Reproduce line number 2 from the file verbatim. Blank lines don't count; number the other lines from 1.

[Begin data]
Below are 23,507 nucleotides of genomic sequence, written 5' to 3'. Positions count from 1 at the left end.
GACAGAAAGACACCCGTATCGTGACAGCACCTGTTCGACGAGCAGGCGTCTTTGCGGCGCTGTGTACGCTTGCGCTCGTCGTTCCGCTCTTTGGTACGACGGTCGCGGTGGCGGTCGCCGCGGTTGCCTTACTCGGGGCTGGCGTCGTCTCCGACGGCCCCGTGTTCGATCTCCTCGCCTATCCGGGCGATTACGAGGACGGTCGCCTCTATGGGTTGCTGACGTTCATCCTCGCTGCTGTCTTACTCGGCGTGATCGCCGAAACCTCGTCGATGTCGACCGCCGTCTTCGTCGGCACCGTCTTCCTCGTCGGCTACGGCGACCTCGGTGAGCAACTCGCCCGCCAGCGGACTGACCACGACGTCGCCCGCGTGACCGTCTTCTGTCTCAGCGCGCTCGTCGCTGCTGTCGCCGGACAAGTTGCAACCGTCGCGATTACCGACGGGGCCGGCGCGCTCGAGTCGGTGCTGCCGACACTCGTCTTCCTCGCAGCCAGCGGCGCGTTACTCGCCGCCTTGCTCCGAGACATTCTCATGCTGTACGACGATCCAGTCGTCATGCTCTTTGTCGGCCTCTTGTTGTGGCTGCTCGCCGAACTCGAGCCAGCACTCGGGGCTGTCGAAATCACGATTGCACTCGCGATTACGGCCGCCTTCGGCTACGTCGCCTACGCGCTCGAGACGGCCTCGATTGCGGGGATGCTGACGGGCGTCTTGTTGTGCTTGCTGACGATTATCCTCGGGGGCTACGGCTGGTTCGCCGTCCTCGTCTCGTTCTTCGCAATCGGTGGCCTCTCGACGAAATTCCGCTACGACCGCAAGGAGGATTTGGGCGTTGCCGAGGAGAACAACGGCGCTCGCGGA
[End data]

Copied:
GACAGAAAGACACCCGTATCGTGACAGCACCTGTTCGACGAGCAGGCGTCTTTGCGGCGCTGTGTACGCTTGCGCTCGTCGTTCCGCTCTTTGGTACGACGGTCGCGGTGGCGGTCGCCGCGGTTGCCTTACTCGGGGCTGGCGTCGTCTCCGACGGCCCCGTGTTCGATCTCCTCGCCTATCCGGGCGATTACGAGGACGGTCGCCTCTATGGGTTGCTGACGTTCATCCTCGCTGCTGTCTTACTCGGCGTGATCGCCGAAACCTCGTCGATGTCGACCGCCGTCTTCGTCGGCACCGTCTTCCTCGTCGGCTACGGCGACCTCGGTGAGCAACTCGCCCGCCAGCGGACTGACCACGACGTCGCCCGCGTGACCGTCTTCTGTCTCAGCGCGCTCGTCGCTGCTGTCGCCGGACAAGTTGCAACCGTCGCGATTACCGACGGGGCCGGCGCGCTCGAGTCGGTGCTGCCGACACTCGTCTTCCTCGCAGCCAGCGGCGCGTTACTCGCCGCCTTGCTCCGAGACATTCTCATGCTGTACGACGATCCAGTCGTCATGCTCTTTGTCGGCCTCTTGTTGTGGCTGCTCGCCGAACTCGAGCCAGCACTCGGGGCTGTCGAAATCACGATTGCACTCGCGATTACGGCCGCCTTCGGCTACGTCGCCTACGCGCTCGAGACGGCCTCGATTGCGGGGATGCTGACGGGCGTCTTGTTGTGCTTGCTGACGATTATCCTCGGGGGCTACGGCTGGTTCGCCGTCCTCGTCTCGTTCTTCGCAATCGGTGGCCTCTCGACGAAATTCCGCTACGACCGCAAGGAGGATTTGGGCGTTGCCGAGGAGAACAACGGCGCTCGCGGA